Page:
In the second part of a series for HRD, MinterEllisonRuddWatts looks at employment law in 2016, including an overview of privacy and discrimination cases, the NZ living wage and the continuing debate around restructuring and redeployment.
Privacy and Discrimination claims increasing
2016 is also likely to see a further increase in privacy and discrimination cases before the Human Rights Review Tribunal. In light of some recent substantial compensation, awards and some well-publicised cases, more employees whose claims involve privacy or human rights issues will consider going to the Tribunal, rather than the Employment Relations Authority.
New Zealand living wage under scrutiny
We will continue to see the concept of fair wages being scrutinised, particularly in the context of the Equal Pay Act. Litigation is already underway in the aged care sector, and unions have indicated that they will look to pursue this issue for large groups of employees such as midwives, education support workers and clerical staff.
The Government has recently announced that a Joint Working Group, involving employers and unions, will be set up to recommend principles on pay equity that could be applied in all sectors. We also expect to see continued pressure in collective bargaining for employees to be paid a “living wage”. Ongoing scrutiny of employers by the Ministry of Business, Innovation and Employment to ensure compliance with minimum entitlement will also continue to be a focus.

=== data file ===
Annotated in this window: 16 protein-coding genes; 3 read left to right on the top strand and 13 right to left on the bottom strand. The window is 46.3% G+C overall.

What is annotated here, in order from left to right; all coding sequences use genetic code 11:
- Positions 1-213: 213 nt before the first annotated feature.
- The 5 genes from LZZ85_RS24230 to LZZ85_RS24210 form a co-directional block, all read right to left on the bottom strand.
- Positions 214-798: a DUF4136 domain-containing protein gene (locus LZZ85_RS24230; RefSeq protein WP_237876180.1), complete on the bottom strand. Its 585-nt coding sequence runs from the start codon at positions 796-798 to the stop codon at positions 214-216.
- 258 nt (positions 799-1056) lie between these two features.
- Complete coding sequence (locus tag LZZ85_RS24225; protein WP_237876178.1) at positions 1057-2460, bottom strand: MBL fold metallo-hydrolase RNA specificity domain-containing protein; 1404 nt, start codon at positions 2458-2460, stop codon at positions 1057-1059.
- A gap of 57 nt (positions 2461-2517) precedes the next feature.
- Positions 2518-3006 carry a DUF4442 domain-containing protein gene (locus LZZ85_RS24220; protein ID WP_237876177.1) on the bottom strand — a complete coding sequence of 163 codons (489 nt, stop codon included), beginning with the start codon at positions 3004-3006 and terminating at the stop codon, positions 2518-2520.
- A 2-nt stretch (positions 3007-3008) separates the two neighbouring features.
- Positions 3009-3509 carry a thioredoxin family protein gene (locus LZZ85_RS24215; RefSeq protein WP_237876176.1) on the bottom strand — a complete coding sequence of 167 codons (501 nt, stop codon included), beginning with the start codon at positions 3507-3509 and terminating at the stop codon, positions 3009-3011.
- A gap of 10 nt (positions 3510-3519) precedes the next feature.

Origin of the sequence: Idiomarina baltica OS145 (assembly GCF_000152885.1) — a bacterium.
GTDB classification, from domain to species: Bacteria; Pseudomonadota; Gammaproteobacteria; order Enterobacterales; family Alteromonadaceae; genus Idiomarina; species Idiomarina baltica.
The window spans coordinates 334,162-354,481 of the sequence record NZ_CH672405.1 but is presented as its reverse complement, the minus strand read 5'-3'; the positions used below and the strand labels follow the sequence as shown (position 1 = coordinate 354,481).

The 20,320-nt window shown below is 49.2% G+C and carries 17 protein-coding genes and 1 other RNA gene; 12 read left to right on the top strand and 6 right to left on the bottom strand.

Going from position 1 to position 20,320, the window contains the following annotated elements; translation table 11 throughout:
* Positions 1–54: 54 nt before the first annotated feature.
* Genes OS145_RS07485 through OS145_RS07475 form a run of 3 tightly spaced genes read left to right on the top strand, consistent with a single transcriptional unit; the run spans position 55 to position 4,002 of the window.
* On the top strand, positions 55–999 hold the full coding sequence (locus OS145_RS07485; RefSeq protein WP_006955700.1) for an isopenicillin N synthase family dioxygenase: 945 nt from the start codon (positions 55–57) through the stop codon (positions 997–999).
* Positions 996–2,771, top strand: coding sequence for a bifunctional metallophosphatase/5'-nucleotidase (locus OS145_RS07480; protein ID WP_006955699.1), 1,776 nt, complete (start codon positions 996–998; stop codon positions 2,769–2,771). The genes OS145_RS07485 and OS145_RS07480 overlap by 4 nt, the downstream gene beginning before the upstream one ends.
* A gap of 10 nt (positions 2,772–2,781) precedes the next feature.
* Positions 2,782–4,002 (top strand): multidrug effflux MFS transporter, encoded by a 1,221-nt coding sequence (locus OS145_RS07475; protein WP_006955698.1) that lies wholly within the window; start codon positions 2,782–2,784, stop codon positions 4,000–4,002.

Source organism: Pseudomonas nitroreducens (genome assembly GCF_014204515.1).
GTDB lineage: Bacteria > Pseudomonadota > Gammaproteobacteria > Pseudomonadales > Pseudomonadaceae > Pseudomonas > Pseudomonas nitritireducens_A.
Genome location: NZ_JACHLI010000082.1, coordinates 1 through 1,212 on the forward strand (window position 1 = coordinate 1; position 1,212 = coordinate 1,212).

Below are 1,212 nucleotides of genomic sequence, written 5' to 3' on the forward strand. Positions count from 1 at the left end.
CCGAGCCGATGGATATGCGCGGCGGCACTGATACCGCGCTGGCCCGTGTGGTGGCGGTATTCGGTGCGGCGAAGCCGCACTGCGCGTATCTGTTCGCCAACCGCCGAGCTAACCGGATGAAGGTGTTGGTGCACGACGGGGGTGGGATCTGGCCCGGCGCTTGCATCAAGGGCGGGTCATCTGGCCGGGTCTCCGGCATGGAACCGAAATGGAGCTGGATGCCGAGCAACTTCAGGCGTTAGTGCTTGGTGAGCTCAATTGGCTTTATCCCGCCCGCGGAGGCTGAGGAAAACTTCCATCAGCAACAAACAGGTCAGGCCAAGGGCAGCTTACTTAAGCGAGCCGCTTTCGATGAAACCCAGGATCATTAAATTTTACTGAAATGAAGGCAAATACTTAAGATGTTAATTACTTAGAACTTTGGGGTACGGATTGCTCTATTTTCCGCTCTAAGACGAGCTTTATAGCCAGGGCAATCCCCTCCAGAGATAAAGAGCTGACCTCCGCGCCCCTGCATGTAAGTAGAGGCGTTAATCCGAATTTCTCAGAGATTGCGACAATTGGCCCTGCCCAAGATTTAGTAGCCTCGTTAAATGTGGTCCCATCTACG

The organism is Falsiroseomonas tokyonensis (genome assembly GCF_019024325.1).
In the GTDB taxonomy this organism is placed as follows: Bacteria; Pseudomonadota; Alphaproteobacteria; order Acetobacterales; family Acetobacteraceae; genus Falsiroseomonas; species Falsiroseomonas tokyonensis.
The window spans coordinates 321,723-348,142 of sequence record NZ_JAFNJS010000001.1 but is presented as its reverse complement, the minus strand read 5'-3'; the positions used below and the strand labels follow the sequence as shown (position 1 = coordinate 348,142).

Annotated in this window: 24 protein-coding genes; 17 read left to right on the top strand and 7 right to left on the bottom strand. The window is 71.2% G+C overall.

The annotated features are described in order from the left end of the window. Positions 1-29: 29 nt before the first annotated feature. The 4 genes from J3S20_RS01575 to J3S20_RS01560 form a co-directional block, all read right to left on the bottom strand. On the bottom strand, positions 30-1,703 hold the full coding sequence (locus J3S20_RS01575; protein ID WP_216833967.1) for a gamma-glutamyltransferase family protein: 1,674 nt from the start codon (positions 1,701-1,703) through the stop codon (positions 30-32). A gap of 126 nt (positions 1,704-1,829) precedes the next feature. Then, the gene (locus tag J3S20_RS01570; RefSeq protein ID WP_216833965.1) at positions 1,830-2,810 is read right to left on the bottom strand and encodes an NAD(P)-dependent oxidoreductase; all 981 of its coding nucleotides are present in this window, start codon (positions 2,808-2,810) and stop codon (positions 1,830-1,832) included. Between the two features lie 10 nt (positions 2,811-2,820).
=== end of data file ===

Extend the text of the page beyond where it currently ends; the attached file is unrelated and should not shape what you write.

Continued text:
Redeployment and restructuring...the debate continues
An interesting space to watch in 2016 will be the continuing legal debate surrounding redundancies. Redeployment and restructuring decisions by employers will be closely watched by both the Employment Court and the Authority. If enacted, the proposed legislative changes mean employers should refresh on the scope of minimum entitlements owed to employees, and consider updating relevant policies and related messaging to employees to be compliant with new provisions. Auditing current record keeping practices and examining any employee agreements that may fall foul of zero-hour contract rules is also a good idea.
As case law around redundancies evolves, it is imperative that HR professionals stay attuned to changes to reduce the risks of challenges to the redundancy processes of the business
What you can consider doing in 2016
Talk to an expert about reducing your risk in these key areas. Consider training your staff and most importantly uses this time to review your policies to ensure they cover you for the year ahead.
You may also find it useful to subscribe to receive updates on Employment law changes.
Read part one in this series here.